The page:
The Florida I love is perishing, says Sudye Cauthen. In Southern Comforts, this fifth-generation Floridian blends memoir, oral history, and cultural geography to explore the tensions between community and environment in America today and her own ambivalence about Alachua, the place just north of Gainesville where she was born and reared. Cauthen raises a cry for all that is lost as Florida's--and America's--landscapes and traditions are replaced by interstates, condos, shopping malls, and the new way of life they represent.
Part self-reflection, part meditation, and part social analysis, Cauthen's work threads through the stories of blacks, whites, and Native Americans--men and women--including her own family members. Through their words and hers, Cauthen explores northern Florida's unique history, culture, and geography while she seeks a greater understanding of herself and her surroundings.
Cauthen's journey takes readers down dirt roads and city streets, to her people's tobacco fields and churches. She sifts sand at an archaeological dig for the lost Spanish mission of Santa Fe de Toloca, peers into an aboriginal grave, and everywhere marshals evidence for the primacy of place in determining who we are. One story takes us on a fox hunt; another reveals lingering racial problems. Permeating the book is the ever-present menace of growth and development and what it holds for Cauthen's Florida.
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Sudye Cauthen, founder of the North Florida Center for Documentary Studies, directed Florida's first Folk-Arts-in-the-Schools program. She is also the author of The Salvation of Maggie Rider: Stories from Nokofta. Her awards include two state of Florida Individual Artist Fellowships in Literature. Her work has appeared in such publications as the Chattahoochee Review, Florida Review, International Quarterly, Kalliope, and The New Encyclopedia of Southern Culture. Cauthen lives on the Suwannee River near White Springs, Florida.Review:
"Along the north Florida byways a storycatcher roams. Cauthen returned to her native Alachua County, land of live oaks and longleaf-pine churches, searching for something unnameable. Her book is a personal history told so beautifully, layer upon layer, that even James Agee would be undone. A longing like a wildfire runs through these pages, entwined in stories of farmers and preachers, churchgoers and criminals: Go back, go back. Folkloric and spiritual, this uncommon study is a monument to a place that was."--Janisse Ray, author of Ecology of a Cracker Childhood
"To make history—place—beat with the pulse of blood is perhaps the most difficult of all the writer's alchemy and, when it is done well, it is the most rewarding. Cauthen has rewarded us with the eye, ear, and memory of the natural writer. Pick up Southern Comforts and read it all in one sitting, as I did."--Harry Crews, author of A Childhood: The Biography of a Place
"A dot on the map, Alachua is Cauthen's knife in the heart, cutting to the quick of who she is and what she knows. Understanding Alachua—its history and her family's—is at the center of this book. Cauthen calls herself Alachua's heretic daughter, but she's actually its savior: no matter how Alachua develops, readers of Cauthen's book will know how it once was."--Robert H. Brinkmeyer, Jr., author of Remapping Southern Literature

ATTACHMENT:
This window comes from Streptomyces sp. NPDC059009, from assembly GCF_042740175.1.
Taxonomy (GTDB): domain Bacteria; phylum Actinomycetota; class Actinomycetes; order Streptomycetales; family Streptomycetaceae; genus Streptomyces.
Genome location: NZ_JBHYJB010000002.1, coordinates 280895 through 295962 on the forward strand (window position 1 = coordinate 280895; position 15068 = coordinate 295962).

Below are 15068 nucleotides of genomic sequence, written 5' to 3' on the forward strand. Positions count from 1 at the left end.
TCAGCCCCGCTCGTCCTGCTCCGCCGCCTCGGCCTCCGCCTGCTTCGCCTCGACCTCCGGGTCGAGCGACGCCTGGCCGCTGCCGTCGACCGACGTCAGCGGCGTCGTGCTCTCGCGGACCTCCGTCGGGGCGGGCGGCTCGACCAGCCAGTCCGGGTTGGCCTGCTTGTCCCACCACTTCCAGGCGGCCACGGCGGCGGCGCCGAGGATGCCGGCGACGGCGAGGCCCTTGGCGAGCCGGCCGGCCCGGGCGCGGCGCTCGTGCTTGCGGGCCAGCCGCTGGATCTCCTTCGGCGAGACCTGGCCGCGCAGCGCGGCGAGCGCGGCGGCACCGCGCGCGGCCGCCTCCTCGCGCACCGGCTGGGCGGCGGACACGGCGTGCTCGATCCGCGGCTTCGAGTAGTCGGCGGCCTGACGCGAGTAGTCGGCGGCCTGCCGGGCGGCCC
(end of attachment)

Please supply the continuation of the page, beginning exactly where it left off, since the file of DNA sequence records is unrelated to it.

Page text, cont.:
"Cauthen writes eloquently about the loss of the place where she was raised, and which she so obviously loves. At least her cautionary memoir succeeds, on paper, in preserving what once was.”--Booklist
"Sudye Cauthen is a daughter with roots so strongly connected to place that one is drawn into her world of Southern Comforts in a riot of images and words that propels one pell-mell into another universe. I delighted in Cauthen's observations, both personal and universal, that bring a north Florida environment and culture to life."--Dr. Peggy A. Bulger, Director of the American Folklife Center at the Library of Congress
"Cauthen has created a true tour de force with Southern Comforts. Cauthen has managed to capture the subtle, almost silent, rhythms of the isolated countryside where individuals were recognized as part of the fabric of the whole, while holding at bay the strident cacophony of a busy, growing, and intrusive modern world, where individuals are merely amorphous parts of the larger whole. Cauthen proves you can go home again—and perhaps feel more 'at home' than when you were first there."--Nick Wynne, Executive Director, Florida Historical Society
"Cauthen has composed a beautiful reflection on her small postage stamp of soil in North Central Florida. This is a Florida that few tourists or residents have any notion of. And it is fast disappearing, a condition that Cauthen profoundly regrets. She has done us all a favor by acquainting us with a community and way of life richly worth knowing about."--Samuel S. Hill, Professor of Religion emeritus, University of Florida
"Local color abounds in Cauthen's personal journey home. Here, sandstorms lick the land regularly; here, John Bellamy stayed, went barefoot, and wore a palmetto hat; here, 100 pounds of cotton were picked for one dollar in 1910; here, the boll weevil suddenly appeared and devastated the land; and here, tobacco and vegetables eventually replaced the cotton. By the end of Cauthen's autobiographical journey into her past, it is time to pack a bag and explore Alachua County for ourselves."--Colby Kullman, Professor of English, University of Mississippi
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